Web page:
(Obin) Komara began collecting vintage cloth pieces from all over
Indonesia in the mid 1970s. Obin’s search to find contemporary
fabrics that could compare with the antique textile pieces in her
own collection, convinced her that the rich heritage of Indonesian
textile weaving and dyeing had been almost forgotten in the midst
of mass machine production.
A few of the old masters of traditional
cloth making were still alive, some were still working, while others
had given up or could not continue their work.
Rather than lamenting the passing of an
era and the loss of an art, Obin set about breathing new life into
the dying handmade cloth industry. And so, with only a handful of
spinners, reelers, and weavers. Obin and her team began to make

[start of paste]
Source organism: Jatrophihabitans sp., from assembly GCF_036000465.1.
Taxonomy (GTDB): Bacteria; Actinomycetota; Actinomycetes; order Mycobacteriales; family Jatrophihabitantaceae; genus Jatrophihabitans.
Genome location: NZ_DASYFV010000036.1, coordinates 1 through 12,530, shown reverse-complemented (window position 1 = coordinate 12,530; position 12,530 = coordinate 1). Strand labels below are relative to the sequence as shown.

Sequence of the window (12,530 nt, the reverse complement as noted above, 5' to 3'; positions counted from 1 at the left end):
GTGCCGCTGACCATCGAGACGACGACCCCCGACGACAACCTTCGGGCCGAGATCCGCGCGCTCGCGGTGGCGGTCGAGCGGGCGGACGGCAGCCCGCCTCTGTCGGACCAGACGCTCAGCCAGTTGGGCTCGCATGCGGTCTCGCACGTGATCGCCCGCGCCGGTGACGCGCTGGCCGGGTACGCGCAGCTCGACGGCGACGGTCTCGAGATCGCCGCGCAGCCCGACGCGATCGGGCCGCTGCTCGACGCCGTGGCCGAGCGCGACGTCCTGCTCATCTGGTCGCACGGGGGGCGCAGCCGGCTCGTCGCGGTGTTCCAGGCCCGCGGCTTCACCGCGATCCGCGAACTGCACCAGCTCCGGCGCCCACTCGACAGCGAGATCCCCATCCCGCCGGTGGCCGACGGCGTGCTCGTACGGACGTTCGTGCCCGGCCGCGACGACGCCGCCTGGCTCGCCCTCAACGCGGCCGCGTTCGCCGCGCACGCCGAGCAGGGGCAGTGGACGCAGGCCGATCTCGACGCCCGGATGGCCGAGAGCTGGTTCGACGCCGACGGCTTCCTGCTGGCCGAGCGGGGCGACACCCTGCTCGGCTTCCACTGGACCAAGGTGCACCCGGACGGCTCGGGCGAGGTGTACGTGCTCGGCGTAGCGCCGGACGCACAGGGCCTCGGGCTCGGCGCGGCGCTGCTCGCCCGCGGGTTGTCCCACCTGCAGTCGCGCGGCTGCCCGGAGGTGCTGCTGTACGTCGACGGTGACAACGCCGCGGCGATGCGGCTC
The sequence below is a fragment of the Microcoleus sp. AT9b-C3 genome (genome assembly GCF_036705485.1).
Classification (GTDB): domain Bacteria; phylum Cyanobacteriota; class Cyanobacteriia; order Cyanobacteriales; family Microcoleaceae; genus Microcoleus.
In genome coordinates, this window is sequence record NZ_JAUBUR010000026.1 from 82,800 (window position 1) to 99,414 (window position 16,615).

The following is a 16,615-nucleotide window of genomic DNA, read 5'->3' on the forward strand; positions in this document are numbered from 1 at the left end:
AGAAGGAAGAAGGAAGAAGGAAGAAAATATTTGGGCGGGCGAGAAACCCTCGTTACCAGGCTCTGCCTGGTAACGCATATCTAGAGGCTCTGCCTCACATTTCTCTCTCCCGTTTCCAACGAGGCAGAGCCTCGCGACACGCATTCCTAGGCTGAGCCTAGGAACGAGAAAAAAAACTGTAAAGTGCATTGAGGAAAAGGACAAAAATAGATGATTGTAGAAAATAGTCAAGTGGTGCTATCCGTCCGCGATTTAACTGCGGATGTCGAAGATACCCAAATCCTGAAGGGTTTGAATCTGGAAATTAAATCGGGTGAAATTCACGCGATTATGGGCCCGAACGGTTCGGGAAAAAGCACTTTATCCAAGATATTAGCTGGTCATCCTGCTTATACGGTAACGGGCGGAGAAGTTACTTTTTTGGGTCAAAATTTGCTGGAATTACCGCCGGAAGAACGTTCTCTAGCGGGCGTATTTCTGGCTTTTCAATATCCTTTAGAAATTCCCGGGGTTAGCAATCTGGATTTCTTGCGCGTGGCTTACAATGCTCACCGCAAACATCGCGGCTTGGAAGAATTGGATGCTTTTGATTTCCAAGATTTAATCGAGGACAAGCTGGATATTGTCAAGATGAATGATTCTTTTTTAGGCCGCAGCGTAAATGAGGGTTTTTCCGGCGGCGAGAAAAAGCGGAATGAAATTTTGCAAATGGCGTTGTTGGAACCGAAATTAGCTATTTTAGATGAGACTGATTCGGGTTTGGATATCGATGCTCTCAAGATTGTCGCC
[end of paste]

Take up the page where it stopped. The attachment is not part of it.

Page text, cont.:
cloth in the late 70s.
In the 1986, BIN house opened its first
shop in Jakarta, which was soon followed with scores of textile
exhibi-tions, mainly in Japan and in Indonesia.
The following year, BIN house entered an
International Textile Design Contest held in Tokyo and won the first
prize with an ikat piece that is entirely handwoven. Batik making
has now become the main focus of Bin’s work. Together with
her team of artisans at BIN house, she continuous her research and
experimentations in batik making and other techniques.
In addition to cloth making, Obin
has also participated in international forums such as seminars,
symposiums, workshops and discussions on textile making, the most
recent of which was “Artisans of South East Asia” a
symposium organized by UNESCO and The Toyota Foundation in 2001.